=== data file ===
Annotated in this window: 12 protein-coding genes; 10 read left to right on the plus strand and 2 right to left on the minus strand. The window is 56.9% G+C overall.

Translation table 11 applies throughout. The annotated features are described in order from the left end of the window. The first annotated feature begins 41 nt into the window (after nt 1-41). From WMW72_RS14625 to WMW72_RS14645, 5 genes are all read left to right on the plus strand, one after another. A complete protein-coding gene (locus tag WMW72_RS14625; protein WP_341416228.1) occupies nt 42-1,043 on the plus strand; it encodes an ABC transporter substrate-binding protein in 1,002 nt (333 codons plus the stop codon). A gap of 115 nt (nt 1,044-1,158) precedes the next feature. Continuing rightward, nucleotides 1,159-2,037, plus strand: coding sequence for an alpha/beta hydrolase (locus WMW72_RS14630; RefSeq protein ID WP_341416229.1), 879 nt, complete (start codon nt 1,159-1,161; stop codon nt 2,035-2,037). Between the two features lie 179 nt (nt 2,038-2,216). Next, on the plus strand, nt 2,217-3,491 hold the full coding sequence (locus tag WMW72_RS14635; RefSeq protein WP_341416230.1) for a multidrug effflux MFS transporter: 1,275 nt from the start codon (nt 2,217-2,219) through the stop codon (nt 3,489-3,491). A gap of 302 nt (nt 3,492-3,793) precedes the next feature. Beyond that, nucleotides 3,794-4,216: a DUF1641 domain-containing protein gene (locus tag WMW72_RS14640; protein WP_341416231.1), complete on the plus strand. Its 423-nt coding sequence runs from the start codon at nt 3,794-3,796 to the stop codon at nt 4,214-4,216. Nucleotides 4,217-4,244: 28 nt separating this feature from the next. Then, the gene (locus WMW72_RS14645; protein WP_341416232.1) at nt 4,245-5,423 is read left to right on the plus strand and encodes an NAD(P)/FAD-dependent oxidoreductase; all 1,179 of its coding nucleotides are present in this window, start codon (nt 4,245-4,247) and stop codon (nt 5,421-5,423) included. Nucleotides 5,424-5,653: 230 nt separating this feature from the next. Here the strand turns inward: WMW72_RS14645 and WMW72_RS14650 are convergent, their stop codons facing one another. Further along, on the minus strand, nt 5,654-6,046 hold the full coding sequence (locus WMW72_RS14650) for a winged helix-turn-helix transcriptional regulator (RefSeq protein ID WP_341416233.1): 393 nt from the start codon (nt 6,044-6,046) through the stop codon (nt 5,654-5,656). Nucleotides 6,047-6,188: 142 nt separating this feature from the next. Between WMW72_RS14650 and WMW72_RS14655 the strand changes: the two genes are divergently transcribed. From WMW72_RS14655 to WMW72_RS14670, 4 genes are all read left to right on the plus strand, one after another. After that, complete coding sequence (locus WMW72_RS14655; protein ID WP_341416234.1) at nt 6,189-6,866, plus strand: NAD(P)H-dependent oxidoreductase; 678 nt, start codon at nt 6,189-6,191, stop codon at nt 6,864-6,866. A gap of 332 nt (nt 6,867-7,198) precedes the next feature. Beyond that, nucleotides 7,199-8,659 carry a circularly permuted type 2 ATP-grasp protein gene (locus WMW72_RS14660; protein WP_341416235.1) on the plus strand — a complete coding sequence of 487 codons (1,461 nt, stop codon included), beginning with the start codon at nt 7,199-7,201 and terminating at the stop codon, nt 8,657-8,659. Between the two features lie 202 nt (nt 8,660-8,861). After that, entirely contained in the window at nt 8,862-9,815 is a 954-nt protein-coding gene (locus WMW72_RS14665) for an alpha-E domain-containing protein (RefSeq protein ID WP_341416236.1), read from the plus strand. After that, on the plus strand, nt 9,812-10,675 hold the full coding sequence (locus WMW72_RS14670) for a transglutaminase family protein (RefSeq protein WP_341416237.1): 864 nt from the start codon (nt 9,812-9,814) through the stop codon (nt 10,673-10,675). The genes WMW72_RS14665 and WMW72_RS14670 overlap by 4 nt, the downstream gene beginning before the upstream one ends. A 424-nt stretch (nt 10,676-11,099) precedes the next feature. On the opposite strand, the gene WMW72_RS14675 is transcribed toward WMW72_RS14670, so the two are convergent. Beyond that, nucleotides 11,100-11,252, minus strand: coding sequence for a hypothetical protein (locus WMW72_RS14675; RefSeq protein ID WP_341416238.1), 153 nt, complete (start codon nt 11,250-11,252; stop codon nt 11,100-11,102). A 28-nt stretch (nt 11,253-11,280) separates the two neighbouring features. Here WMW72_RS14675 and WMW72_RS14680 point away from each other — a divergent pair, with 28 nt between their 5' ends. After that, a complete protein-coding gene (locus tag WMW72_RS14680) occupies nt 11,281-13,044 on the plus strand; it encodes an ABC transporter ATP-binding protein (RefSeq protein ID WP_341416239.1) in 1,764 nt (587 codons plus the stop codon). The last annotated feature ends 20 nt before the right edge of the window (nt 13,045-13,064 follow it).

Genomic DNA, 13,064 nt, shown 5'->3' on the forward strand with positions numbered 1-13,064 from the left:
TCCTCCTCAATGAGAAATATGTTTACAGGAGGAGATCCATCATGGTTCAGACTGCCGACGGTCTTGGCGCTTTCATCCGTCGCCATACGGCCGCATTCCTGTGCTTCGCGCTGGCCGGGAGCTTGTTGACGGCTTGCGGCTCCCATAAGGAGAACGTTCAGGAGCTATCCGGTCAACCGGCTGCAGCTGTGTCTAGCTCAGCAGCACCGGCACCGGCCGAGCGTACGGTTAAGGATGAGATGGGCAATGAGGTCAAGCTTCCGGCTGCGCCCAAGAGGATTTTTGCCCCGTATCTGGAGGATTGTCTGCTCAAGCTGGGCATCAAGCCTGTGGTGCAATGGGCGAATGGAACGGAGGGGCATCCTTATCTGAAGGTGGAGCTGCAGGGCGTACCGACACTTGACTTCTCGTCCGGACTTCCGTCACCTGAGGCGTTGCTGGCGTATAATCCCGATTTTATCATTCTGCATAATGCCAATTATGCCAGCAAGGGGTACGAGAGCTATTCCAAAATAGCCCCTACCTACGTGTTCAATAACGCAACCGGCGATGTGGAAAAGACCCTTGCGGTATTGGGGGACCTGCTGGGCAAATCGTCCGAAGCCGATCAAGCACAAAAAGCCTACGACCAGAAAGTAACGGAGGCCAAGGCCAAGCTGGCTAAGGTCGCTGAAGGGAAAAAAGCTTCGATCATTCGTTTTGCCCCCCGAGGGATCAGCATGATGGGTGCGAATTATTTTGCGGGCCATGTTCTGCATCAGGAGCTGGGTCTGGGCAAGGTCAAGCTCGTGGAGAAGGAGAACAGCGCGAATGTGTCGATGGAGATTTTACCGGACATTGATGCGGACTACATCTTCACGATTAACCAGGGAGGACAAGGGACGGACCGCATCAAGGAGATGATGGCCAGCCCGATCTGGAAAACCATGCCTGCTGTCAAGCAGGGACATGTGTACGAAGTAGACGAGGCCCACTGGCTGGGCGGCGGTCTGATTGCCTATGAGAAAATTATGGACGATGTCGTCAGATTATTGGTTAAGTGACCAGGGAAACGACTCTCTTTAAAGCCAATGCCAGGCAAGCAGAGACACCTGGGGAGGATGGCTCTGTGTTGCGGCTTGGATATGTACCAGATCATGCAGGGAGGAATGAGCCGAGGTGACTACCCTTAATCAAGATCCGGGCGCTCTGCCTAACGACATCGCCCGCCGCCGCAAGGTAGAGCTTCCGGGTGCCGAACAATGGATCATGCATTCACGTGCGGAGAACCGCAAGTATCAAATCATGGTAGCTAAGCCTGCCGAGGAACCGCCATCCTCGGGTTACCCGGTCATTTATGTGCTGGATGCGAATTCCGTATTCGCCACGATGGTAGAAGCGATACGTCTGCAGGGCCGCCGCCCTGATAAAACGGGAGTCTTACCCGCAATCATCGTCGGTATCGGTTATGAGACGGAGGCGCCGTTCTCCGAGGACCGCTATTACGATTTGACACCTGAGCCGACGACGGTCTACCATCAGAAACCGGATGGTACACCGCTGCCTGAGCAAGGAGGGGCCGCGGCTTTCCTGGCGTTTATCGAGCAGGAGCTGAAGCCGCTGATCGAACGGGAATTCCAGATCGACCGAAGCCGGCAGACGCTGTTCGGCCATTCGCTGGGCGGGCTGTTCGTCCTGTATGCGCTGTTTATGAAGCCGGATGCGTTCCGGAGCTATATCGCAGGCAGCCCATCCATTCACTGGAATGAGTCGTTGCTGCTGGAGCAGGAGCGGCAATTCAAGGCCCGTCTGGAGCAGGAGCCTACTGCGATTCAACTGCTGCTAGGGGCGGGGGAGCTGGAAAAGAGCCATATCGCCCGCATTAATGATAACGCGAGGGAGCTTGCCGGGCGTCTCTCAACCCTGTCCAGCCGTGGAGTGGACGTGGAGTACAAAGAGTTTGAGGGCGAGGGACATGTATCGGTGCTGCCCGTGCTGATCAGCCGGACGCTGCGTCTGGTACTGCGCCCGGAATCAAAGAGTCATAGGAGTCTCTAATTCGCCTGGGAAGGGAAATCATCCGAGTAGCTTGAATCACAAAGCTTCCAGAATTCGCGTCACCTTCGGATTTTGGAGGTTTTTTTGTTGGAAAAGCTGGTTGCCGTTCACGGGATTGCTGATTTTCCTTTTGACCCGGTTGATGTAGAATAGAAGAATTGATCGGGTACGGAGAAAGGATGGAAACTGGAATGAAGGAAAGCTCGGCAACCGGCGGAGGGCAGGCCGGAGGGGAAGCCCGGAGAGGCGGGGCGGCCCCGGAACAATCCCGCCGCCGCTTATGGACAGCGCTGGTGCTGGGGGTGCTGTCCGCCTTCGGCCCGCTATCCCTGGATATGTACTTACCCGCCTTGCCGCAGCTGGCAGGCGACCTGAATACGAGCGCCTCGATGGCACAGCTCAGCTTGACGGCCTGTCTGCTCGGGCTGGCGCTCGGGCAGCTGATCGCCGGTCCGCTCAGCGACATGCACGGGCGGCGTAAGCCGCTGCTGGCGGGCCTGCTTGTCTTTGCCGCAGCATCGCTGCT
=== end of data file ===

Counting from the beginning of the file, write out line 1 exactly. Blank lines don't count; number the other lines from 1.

Annotated in this window: 12 protein-coding genes; 10 read left to right on the plus strand and 2 right to left on the minus strand. The window is 56.9% G+C overall.